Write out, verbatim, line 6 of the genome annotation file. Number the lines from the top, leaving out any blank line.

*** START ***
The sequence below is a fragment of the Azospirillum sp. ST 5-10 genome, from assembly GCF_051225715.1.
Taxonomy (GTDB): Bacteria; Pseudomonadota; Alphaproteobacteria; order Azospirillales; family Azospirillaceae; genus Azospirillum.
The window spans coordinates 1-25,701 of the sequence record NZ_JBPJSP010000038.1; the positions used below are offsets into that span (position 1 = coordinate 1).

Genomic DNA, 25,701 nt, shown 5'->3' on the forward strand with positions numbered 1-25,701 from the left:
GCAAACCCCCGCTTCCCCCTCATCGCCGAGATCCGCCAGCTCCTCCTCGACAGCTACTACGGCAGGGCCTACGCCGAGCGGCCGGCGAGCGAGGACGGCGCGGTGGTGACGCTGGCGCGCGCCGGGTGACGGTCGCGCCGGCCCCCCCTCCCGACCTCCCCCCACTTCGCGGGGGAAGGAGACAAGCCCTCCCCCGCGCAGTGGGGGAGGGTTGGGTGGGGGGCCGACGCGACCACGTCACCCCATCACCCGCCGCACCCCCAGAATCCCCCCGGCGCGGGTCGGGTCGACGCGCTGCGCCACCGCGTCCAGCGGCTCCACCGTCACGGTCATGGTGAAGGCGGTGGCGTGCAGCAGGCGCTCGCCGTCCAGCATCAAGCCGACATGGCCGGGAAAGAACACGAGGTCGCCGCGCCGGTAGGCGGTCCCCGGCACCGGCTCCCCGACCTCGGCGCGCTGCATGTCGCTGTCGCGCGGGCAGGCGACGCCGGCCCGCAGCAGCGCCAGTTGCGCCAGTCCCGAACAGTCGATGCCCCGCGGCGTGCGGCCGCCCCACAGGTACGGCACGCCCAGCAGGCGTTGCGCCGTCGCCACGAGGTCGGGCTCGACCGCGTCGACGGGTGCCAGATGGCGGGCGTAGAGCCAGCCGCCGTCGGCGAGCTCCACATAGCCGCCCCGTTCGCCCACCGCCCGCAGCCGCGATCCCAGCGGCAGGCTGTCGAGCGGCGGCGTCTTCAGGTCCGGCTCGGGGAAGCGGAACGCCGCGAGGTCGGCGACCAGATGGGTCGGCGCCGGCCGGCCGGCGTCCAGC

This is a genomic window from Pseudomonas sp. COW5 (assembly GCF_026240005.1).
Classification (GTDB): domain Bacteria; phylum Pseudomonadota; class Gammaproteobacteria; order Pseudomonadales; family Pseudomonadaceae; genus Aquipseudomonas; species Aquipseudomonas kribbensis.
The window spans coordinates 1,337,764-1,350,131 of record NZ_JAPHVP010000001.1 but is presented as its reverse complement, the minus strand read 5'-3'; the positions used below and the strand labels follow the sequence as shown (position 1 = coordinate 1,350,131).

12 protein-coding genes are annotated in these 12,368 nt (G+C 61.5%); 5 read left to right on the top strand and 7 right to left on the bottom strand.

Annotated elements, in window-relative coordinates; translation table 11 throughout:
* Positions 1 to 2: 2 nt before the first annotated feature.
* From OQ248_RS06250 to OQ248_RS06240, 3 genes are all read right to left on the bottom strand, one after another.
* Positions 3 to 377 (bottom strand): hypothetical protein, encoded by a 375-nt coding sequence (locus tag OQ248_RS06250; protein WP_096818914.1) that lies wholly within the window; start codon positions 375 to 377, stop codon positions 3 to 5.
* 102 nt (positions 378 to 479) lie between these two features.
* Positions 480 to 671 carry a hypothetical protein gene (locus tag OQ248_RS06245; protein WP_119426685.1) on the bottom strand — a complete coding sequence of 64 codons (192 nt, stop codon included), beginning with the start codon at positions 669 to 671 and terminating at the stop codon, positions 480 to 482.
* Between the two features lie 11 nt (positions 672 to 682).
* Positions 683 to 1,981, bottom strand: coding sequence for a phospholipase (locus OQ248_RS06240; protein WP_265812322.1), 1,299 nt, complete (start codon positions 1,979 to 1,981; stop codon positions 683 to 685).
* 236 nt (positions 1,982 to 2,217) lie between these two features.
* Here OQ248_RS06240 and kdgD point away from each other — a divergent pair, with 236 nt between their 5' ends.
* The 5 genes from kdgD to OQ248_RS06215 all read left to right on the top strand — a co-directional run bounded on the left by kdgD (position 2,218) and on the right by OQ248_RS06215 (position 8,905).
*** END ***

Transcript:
This is a genomic window from Pseudomonas sp. COW5 (assembly GCF_026240005.1).